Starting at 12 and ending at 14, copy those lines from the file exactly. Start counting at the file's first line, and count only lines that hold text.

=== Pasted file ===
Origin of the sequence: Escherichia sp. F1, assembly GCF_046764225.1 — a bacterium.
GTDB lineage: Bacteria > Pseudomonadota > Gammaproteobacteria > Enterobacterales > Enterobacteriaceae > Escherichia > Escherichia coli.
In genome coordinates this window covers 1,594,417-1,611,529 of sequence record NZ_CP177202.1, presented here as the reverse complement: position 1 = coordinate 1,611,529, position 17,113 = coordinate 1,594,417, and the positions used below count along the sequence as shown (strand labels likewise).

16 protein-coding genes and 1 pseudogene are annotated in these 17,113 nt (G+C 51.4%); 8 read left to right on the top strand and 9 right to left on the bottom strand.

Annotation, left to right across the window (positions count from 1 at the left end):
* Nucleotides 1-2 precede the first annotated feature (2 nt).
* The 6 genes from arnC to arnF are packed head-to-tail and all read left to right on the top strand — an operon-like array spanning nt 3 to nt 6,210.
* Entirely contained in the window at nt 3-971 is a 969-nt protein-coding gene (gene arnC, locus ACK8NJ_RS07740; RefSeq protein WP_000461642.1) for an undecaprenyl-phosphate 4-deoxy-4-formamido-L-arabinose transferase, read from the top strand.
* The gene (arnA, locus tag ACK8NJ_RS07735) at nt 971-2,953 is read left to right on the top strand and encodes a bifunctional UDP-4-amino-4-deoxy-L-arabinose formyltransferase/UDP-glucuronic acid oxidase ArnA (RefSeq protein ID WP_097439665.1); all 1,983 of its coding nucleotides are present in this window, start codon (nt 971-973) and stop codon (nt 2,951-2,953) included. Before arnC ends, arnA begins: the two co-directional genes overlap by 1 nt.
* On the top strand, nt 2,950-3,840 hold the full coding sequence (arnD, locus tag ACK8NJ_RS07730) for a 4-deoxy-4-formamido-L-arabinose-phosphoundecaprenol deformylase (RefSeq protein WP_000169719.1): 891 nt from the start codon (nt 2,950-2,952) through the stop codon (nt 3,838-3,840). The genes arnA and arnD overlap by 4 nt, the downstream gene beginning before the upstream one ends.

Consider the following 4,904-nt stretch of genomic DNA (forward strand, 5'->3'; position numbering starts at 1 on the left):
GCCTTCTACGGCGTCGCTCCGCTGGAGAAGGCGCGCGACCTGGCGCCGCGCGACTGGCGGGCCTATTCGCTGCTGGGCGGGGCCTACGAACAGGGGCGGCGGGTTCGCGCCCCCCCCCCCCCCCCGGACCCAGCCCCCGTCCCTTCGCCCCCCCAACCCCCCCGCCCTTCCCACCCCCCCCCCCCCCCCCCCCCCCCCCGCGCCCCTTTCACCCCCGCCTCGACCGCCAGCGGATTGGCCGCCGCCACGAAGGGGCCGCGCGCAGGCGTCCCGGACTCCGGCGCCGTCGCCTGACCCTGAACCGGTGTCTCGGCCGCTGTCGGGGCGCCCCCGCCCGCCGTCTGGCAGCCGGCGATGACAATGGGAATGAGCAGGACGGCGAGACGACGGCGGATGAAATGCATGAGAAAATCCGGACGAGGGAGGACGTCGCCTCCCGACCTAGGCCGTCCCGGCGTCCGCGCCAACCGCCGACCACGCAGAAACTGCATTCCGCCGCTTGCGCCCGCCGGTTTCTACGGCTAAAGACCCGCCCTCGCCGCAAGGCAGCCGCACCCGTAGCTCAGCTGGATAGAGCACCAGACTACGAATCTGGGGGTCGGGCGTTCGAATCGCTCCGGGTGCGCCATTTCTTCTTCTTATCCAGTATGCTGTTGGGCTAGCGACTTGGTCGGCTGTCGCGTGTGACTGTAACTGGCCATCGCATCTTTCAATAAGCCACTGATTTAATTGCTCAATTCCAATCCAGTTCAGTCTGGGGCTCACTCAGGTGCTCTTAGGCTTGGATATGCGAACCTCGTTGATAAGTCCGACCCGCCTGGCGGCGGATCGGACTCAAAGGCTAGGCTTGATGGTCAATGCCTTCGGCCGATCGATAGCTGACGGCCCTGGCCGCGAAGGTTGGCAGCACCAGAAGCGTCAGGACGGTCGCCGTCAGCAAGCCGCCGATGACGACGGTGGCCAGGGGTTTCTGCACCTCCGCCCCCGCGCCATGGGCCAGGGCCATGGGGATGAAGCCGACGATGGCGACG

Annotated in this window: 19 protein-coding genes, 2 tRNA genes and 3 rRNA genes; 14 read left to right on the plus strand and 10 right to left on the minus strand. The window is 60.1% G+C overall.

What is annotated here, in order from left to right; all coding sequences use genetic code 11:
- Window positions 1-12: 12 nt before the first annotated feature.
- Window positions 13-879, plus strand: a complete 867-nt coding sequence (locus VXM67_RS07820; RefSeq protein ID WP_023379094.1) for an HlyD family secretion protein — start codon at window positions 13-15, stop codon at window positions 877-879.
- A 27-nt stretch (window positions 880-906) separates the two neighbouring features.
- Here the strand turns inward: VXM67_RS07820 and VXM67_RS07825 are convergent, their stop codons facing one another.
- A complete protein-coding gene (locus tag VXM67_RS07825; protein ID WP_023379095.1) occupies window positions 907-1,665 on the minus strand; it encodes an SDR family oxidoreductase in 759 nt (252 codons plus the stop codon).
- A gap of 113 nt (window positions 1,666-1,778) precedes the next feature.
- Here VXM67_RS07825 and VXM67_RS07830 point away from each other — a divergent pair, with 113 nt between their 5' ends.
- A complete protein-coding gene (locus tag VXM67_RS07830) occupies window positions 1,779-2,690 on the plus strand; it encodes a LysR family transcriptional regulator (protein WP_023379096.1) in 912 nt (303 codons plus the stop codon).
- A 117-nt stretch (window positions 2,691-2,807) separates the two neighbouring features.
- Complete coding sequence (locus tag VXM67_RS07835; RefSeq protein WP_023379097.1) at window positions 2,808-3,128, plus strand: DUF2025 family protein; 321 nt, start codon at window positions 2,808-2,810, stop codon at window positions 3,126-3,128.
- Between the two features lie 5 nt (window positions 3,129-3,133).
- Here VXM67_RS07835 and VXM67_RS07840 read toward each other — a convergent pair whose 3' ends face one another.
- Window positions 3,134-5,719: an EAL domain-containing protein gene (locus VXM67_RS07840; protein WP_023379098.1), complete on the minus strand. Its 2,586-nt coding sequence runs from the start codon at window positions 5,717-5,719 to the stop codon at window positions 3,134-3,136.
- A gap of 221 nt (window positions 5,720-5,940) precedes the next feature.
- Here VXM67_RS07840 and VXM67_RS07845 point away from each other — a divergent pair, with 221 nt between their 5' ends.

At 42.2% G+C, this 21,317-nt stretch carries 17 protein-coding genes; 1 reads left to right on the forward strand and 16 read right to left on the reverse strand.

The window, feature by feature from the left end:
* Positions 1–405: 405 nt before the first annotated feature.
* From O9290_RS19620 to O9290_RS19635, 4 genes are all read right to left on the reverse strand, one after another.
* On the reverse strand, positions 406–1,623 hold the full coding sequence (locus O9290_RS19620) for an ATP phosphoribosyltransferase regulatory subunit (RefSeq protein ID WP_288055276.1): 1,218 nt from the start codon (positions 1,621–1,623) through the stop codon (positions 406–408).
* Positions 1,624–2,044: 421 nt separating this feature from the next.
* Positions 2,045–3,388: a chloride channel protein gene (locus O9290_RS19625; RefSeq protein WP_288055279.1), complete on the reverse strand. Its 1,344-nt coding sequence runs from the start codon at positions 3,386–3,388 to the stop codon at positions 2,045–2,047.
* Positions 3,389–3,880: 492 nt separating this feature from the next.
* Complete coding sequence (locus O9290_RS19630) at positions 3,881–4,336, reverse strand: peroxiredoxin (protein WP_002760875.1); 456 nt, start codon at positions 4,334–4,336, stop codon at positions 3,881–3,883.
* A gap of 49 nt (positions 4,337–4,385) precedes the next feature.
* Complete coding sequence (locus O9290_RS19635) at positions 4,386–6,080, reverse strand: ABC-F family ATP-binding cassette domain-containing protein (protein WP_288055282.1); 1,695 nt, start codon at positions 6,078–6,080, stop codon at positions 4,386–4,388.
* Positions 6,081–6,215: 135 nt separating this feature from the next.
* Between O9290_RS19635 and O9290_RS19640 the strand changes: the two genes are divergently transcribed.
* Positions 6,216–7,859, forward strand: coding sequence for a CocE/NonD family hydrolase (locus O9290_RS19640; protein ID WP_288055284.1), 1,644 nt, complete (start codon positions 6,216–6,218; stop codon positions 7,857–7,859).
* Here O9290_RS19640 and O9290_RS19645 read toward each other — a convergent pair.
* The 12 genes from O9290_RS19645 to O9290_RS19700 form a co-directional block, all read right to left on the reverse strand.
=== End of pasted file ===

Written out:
GCCTTCTACGGCGTCGCTCCGCTGGAGAAGGCGCGCGACCTGGCGCCGCGCGACTGGCGGGCCTATTCGCTGCTGGGCGGGGCCTACGAACAGGGGCGGCGGGTTCGCGCCCCCCCCCCCCCCCCGGACCCAGCCCCCGTCCCTTCGCCCCCCCAACCCCCCCGCCCTTCCCACCCCCCCCCCCCCCCCCCCCCCCCCCGCGCCCCTTTCACCCCCGCCTCGACCGCCAGCGGATTGGCCGCCGCCACGAAGGGGCCGCGCGCAGGCGTCCCGGACTCCGGCGCCGTCGCCTGACCCTGAACCGGTGTCTCGGCCGCTGTCGGGGCGCCCCCGCCCGCCGTCTGGCAGCCGGCGATGACAATGGGAATGAGCAGGACGGCGAGACGACGGCGGATGAAATGCATGAGAAAATCCGGACGAGGGAGGACGTCGCCTCCCGACCTAGGCCGTCCCGGCGTCCGCGCCAACCGCCGACCACGCAGAAACTGCATTCCGCCGCTTGCGCCCGCCGGTTTCTACGGCTAAAGACCCGCCCTCGCCGCAAGGCAGCCGCACCCGTAGCTCAGCTGGATAGAGCACCAGACTACGAATCTGGGGGTCGGGCGTTCGAATCGCTCCGGGTGCGCCATTTCTTCTTCTTATCCAGTATGCTGTTGGGCTAGCGACTTGGTCGGCTGTCGCGTGTGACTGTAACTGGCCATCGCATCTTTCAATAAGCCACTGATTTAATTGCTCAATTCCAATCCAGTTCAGTCTGGGGCTCACTCAGGTGCTCTTAGGCTTGGATATGCGAACCTCGTTGATAAGTCCGACCCGCCTGGCGGCGGATCGGACTCAAAGGCTAGGCTTGATGGTCAATGCCTTCGGCCGATCGATAGCTGACGGCCCTGGCCGCGAAGGTTGGCAGCACCAGAAGCGTCAGGACGGTCGCCGTCAGCAAGCCGCCGATGACGACGGTGGCCAGGGGTTTCTGCACCTCCGCCCCCGCGCCATGGGCCAGGGCCATGGGGATGAAGCCGACGATGGCGACG

Annotated in this window: 19 protein-coding genes, 2 tRNA genes and 3 rRNA genes; 14 read left to right on the plus strand and 10 right to left on the minus strand. The window is 60.1% G+C overall.

What is annotated here, in order from left to right; all coding sequences use genetic code 11: